Putting together the basic story of McIntyre Powder was straightforward (if meticulous) work, but we wrestled with the question of what lessons could be drawn from the McIntyre Powder story. While the field of environmental history has justly celebrated industrial health crusaders as among the earliest anti-pollution activists, here was a very different story about the industrial hygiene movement. Far from being a grassroots movement devoted to worker health, the aluminum powder project represented an attempt to address workplace environmental health issues in a way that reinforced management’s authority over workers. Clearly the McIntyre Research Foundation was a front for management interests: its directors largely came from the ranks of mine managers and company doctors and it hid behind a facade of “in-house” science that was not subject to peer review and often the target of attacks by independent researchers. The foundation vigorously attacked objections to aluminum therapy from the broader scientific community and from within the labour movement, convinced that their “miracle cure” was the best thing for workers (even if workers objected) and also the best way to fend off strict (and expensive) standards for air quality in the mines.
We started researching and writing “Dust Versus Dust” during the early days of the Trump presidency, and at the time the contemporary lesson from McIntyre Story seemed a relatively straightforward story of corporate health science operating in the absence of appropriate regulatory controls. But as the Trumpian contempt for science reached new lows during the Covid 19 pandemic, we asked ourselves whether the story of aluminum powder, centred, as it was, on a harmful therapeutic intervention, might be a precursor to some of the quackery (bleach and light as cures for the virus) emanating out of the White House. Leaders in politics and industry, it seemed, were all too eager to promote simplistic miracle cures rather than much more difficult and expensive actions: lockdowns in the case of Covid; ventilation and enforceable air quality standards in the case of the dusty industries.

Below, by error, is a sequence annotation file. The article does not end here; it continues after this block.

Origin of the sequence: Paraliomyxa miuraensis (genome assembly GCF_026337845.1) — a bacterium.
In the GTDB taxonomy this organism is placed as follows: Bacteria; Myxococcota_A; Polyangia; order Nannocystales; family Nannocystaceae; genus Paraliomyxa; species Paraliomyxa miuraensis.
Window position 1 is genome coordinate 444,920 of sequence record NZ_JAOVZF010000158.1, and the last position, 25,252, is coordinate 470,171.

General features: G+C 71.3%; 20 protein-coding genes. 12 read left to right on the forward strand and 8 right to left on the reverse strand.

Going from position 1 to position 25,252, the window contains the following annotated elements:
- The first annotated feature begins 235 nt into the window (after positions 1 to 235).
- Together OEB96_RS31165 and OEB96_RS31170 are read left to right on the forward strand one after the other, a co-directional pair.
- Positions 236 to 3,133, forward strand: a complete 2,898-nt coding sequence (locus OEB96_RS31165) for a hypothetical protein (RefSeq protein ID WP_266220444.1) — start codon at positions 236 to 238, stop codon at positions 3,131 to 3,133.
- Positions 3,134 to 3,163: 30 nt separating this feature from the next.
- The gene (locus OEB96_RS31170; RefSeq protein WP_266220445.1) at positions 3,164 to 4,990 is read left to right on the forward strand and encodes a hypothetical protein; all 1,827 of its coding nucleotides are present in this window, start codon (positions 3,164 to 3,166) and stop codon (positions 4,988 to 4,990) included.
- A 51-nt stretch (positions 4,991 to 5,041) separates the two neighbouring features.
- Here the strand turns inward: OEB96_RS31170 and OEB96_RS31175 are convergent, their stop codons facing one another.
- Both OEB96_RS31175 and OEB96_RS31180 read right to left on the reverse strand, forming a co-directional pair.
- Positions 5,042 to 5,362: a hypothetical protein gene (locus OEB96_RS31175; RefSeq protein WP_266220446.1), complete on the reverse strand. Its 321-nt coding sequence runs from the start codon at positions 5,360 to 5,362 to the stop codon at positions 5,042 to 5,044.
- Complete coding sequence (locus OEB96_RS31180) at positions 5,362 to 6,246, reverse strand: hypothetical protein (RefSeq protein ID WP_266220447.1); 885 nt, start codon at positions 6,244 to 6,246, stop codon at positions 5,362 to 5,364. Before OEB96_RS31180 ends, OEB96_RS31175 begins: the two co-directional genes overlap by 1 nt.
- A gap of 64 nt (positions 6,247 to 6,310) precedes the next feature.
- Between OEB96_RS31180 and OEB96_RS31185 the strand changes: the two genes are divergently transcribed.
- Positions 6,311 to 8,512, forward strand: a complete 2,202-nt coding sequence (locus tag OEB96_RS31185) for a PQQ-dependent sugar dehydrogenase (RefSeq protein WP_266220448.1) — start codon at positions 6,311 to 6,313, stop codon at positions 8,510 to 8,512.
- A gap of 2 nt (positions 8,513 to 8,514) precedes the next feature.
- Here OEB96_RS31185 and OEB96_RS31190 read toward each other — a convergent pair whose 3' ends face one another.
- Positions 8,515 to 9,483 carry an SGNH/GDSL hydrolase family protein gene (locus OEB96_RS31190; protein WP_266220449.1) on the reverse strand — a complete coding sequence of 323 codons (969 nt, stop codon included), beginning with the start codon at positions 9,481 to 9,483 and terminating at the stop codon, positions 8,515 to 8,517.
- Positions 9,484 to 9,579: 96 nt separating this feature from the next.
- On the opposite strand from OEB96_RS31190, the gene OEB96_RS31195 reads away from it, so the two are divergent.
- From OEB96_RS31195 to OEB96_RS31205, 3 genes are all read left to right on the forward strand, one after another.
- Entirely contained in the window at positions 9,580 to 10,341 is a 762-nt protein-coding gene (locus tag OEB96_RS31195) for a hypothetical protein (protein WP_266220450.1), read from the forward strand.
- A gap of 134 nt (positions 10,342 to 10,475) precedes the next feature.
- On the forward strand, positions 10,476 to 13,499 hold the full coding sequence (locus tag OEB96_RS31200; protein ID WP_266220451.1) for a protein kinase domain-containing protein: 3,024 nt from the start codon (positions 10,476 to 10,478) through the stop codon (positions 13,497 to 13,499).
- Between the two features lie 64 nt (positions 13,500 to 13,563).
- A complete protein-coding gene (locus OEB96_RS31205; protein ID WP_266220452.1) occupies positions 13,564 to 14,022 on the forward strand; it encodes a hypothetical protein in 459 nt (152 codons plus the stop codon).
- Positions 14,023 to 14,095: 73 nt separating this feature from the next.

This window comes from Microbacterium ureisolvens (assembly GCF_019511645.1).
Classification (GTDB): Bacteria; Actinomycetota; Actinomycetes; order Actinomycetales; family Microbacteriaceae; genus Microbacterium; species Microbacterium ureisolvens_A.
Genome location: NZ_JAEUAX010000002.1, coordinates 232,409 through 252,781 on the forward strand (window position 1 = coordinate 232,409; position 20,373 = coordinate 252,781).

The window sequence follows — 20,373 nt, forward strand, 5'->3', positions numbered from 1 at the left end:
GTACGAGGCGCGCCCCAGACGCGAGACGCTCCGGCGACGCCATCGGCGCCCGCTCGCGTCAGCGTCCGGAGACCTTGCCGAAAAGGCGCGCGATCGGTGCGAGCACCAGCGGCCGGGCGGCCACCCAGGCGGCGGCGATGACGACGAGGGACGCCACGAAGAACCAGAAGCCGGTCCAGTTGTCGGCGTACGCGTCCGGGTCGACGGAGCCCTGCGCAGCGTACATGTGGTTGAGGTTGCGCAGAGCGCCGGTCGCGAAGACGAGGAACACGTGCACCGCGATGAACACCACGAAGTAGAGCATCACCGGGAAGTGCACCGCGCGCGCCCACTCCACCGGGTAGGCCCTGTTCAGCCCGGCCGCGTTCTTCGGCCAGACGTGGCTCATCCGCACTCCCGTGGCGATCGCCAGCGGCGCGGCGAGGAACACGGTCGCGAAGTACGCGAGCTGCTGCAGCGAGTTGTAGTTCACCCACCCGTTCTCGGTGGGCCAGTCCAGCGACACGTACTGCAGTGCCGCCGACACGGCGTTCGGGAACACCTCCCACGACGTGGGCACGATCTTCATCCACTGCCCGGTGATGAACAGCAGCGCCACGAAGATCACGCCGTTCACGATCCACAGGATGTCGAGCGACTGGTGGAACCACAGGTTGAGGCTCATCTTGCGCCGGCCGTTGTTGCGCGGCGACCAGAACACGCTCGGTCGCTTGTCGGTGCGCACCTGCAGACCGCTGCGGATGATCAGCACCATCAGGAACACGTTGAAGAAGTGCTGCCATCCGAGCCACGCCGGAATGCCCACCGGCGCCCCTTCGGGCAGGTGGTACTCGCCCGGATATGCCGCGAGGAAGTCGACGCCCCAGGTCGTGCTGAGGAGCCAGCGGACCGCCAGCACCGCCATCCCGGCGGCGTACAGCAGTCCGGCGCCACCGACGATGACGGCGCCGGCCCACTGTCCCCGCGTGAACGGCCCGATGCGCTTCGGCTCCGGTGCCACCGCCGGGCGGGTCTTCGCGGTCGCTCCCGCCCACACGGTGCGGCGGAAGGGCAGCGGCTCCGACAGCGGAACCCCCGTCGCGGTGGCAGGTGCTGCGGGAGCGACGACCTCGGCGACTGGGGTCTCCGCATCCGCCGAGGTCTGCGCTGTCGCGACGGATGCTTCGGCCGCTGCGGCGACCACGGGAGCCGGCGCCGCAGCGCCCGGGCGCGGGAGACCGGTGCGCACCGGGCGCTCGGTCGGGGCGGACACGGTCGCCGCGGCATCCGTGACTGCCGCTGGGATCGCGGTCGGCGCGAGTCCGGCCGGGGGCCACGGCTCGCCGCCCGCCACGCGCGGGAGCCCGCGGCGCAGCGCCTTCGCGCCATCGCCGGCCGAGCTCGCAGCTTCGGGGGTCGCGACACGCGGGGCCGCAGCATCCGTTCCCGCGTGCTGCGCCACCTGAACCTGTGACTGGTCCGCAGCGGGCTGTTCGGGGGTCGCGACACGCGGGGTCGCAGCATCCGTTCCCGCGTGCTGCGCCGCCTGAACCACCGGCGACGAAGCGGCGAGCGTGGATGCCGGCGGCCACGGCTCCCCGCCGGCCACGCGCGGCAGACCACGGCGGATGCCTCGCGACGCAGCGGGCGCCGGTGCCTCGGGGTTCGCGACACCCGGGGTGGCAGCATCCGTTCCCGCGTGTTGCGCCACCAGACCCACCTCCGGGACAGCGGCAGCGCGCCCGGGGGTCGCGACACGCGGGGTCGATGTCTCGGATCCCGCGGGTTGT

As the pandemic matured, we also took seriously the notion that the story of aluminum powder might be mobilized to support the anti-vaccine movement, since the presence of aluminum is often cited as a reason for their danger to human health. As two historians very excited to receive our vaccines in 2021 (partly because they have undergone clinical trials with controls and regulatory review regarding safety concerns), this was not the sort of message we were interested in conveying. Here we knew we were not alone—scientists working in public and occupational health walk a tightrope between rigorous questioning of scientific findings while communicating relative risk to audiences not always capable of interpreting its nuances. A less obvious but more pernicious manifestation of the same idea is ‘vaccine shopping’ given the differences in effectiveness, timing, and blood clot risk in available vaccines in 2021.
“What the McIntyre Powder story can tell us is we should be cautious of miracle cures when they are used to uphold an economic status quo before they are used to uphold the interests of community health.”
In the end, of course, “Dust Versus Dust” is an historical account of an occupational disease, not a modern account of global, community-spread pandemic. The lessons we can draw are thought provoking, but are most readily applied to the particular power dynamics associated with industrial health during the time period on which the paper is focused. What the McIntyre Powder story can tell us is we should be cautious of miracle cures when they are used to uphold an economic status quo before they are used to uphold the interests of community health. By adopting the language and tools of scientific authority while actively suppressing legitimate scientific review and community concerns, the McIntyre Foundation did exactly what it was designed to do: ensure the continuation of the Canadian mining industry while transferring its costs to workers and their families.
Feature Image: Canister of McIntyre Powder (Photo by John Sandlos).
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- Environmental Humanities Workshop - May 4, 2018